Cigar Store Indian

This cigar store Indian was used as an advertisement for D. F. Saylor’s Pennsylvania tobacco shop during the late 19th and early 20th century. The Indian holds a bundle of cigars in one hand and a tobacco leaf in the other. He stands on a four-sided pedestal that has writing on each side: “145/D. F. Saylor/Cigars, Tobacco, Candy”—“Smoke/50-50/Cigar”—“El Wadora/5¢/Cigar” and “Thank You! Call Again.” The pedestal also advertises a shoe shine. Indians were associated with tobacco since they introduced it to Europeans, and advertisers played upon these stereotypes to hawk their wares to illiterate consumers.
Object Name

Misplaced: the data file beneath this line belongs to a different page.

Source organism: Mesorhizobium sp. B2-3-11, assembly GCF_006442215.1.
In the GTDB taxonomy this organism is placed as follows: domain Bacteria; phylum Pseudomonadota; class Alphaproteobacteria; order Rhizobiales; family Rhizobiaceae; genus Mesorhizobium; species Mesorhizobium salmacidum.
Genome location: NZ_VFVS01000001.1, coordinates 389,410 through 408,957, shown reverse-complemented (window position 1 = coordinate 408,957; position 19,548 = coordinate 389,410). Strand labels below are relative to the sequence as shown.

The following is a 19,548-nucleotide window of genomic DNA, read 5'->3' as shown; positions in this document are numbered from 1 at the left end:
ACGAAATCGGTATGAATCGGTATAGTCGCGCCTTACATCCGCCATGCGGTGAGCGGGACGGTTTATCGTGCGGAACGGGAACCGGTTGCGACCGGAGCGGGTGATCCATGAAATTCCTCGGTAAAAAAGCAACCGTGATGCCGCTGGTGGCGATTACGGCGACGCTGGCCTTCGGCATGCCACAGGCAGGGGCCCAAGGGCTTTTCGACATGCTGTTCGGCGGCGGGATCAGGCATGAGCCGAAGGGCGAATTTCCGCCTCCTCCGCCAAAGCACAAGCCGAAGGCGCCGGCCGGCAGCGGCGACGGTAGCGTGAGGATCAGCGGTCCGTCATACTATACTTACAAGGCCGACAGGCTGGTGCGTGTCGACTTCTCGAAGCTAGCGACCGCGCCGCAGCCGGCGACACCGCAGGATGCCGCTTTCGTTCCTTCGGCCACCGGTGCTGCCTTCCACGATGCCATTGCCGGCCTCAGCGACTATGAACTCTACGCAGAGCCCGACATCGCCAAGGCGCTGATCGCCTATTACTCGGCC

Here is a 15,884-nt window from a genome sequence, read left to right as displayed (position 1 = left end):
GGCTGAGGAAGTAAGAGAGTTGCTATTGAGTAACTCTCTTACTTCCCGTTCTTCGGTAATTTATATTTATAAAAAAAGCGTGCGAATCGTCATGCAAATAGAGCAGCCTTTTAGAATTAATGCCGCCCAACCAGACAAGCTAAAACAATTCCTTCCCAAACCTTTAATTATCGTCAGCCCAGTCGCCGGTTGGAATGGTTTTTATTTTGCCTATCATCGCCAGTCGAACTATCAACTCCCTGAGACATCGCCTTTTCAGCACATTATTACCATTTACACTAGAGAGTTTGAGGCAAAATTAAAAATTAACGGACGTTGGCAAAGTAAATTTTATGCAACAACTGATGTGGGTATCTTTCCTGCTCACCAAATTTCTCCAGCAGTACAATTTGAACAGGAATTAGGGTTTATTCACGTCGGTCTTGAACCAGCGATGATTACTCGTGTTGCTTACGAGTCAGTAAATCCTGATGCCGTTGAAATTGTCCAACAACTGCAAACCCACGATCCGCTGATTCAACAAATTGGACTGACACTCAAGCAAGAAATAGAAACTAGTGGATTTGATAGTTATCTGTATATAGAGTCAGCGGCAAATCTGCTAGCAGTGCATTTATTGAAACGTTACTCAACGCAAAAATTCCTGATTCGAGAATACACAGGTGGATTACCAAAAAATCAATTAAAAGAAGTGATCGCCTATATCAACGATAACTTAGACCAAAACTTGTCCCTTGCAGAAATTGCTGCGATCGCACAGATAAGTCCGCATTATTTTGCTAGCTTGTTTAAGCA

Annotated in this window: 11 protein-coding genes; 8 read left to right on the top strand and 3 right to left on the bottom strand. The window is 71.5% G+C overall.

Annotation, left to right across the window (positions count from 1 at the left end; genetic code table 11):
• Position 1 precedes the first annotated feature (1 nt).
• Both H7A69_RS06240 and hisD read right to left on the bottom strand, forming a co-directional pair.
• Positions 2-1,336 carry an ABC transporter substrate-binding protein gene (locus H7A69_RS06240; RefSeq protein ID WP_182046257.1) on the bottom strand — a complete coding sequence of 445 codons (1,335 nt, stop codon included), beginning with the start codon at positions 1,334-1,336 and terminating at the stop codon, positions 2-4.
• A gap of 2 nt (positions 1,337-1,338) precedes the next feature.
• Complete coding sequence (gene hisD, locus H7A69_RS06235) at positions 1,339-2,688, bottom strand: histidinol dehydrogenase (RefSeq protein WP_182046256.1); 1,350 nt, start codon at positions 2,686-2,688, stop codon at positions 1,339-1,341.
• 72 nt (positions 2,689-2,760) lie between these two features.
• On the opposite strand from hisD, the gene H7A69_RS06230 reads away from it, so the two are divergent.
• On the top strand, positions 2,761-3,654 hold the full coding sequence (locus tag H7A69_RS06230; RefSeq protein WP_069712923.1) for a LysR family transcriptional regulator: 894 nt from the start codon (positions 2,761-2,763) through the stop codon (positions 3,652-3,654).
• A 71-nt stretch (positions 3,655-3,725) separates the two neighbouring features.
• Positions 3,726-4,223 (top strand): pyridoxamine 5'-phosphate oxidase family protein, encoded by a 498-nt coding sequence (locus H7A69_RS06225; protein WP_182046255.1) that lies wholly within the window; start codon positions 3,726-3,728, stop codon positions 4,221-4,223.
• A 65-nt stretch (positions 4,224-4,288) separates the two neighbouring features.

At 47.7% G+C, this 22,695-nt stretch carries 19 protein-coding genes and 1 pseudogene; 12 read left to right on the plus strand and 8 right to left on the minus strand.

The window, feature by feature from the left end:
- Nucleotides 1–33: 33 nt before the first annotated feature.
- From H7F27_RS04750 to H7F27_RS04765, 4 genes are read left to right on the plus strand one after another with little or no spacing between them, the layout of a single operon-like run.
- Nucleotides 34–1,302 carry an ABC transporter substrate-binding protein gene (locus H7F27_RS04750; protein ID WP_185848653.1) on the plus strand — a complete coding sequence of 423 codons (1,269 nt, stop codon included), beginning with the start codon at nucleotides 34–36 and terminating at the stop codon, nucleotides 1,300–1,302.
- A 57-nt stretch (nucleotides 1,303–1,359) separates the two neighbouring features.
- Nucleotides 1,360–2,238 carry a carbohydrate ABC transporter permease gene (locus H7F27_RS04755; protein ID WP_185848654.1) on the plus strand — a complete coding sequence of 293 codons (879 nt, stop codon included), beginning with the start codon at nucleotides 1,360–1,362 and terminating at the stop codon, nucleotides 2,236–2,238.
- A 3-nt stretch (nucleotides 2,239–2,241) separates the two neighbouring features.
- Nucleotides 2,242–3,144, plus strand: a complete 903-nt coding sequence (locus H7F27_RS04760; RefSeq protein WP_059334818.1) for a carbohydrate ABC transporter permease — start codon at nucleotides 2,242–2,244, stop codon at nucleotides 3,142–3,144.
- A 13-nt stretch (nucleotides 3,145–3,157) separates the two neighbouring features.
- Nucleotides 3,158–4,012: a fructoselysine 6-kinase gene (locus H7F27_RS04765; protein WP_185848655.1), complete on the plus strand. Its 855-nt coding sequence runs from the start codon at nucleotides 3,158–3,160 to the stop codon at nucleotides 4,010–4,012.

shop figure
Physical Description
wool (overall material)
paint (overall material)
overall: 92 in x 51 in x 90 in; 233.68 cm x 129.54 cm x 228.6 cm
place made
United States
ID Number
catalog number
accession number
Cultures & Communities
Industry & Manufacturing
American Enterprise
See more items in
Culture and the Arts: Folk Art
American Enterprise
American Enterprise
Data Source
National Museum of American History, Kenneth E. Behring Center
Additional Media

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